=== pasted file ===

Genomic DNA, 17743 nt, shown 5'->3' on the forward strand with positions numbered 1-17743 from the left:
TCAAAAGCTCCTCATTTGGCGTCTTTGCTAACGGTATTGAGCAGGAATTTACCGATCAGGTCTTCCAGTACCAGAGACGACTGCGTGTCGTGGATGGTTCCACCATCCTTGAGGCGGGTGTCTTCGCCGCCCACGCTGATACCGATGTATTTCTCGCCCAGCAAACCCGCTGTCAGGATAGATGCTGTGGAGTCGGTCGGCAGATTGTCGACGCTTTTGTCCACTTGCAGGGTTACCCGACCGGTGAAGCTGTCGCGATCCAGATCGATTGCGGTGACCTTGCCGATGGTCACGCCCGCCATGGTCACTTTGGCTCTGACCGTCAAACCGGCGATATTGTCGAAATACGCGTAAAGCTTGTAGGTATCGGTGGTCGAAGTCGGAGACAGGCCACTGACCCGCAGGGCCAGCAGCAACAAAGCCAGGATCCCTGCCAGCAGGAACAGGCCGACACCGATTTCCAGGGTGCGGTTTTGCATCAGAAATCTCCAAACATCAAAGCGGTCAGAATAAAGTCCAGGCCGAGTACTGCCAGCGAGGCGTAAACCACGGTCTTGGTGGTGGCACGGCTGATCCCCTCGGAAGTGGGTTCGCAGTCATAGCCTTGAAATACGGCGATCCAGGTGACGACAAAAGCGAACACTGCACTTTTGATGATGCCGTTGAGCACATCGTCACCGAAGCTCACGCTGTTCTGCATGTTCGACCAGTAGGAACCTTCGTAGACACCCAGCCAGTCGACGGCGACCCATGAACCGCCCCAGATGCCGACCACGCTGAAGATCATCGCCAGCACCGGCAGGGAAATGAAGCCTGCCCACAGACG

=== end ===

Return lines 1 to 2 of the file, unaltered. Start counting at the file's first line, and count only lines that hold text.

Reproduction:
Genomic DNA, 17743 nt, shown 5'->3' on the forward strand with positions numbered 1-17743 from the left:
TCAAAAGCTCCTCATTTGGCGTCTTTGCTAACGGTATTGAGCAGGAATTTACCGATCAGGTCTTCCAGTACCAGAGACGACTGCGTGTCGTGGATGGTTCCACCATCCTTGAGGCGGGTGTCTTCGCCGCCCACGCTGATACCGATGTATTTCTCGCCCAGCAAACCCGCTGTCAGGATAGATGCTGTGGAGTCGGTCGGCAGATTGTCGACGCTTTTGTCCACTTGCAGGGTTACCCGACCGGTGAAGCTGTCGCGATCCAGATCGATTGCGGTGACCTTGCCGATGGTCACGCCCGCCATGGTCACTTTGGCTCTGACCGTCAAACCGGCGATATTGTCGAAATACGCGTAAAGCTTGTAGGTATCGGTGGTCGAAGTCGGAGACAGGCCACTGACCCGCAGGGCCAGCAGCAACAAAGCCAGGATCCCTGCCAGCAGGAACAGGCCGACACCGATTTCCAGGGTGCGGTTTTGCATCAGAAATCTCCAAACATCAAAGCGGTCAGAATAAAGTCCAGGCCGAGTACTGCCAGCGAGGCGTAAACCACGGTCTTGGTGGTGGCACGGCTGATCCCCTCGGAAGTGGGTTCGCAGTCATAGCCTTGAAATACGGCGATCCAGGTGACGACAAAAGCGAACACTGCACTTTTGATGATGCCGTTGAGCACATCGTCACCGAAGCTCACGCTGTTCTGCATGTTCGACCAGTAGGAACCTTCGTAGACACCCAGCCAGTCGACGGCGACCCATGAACCGCCCCAGATGCCGACCACGCTGAAGATCATCGCCAGCACCGGCAGGGAAATGAAGCCTGCCCACAGACG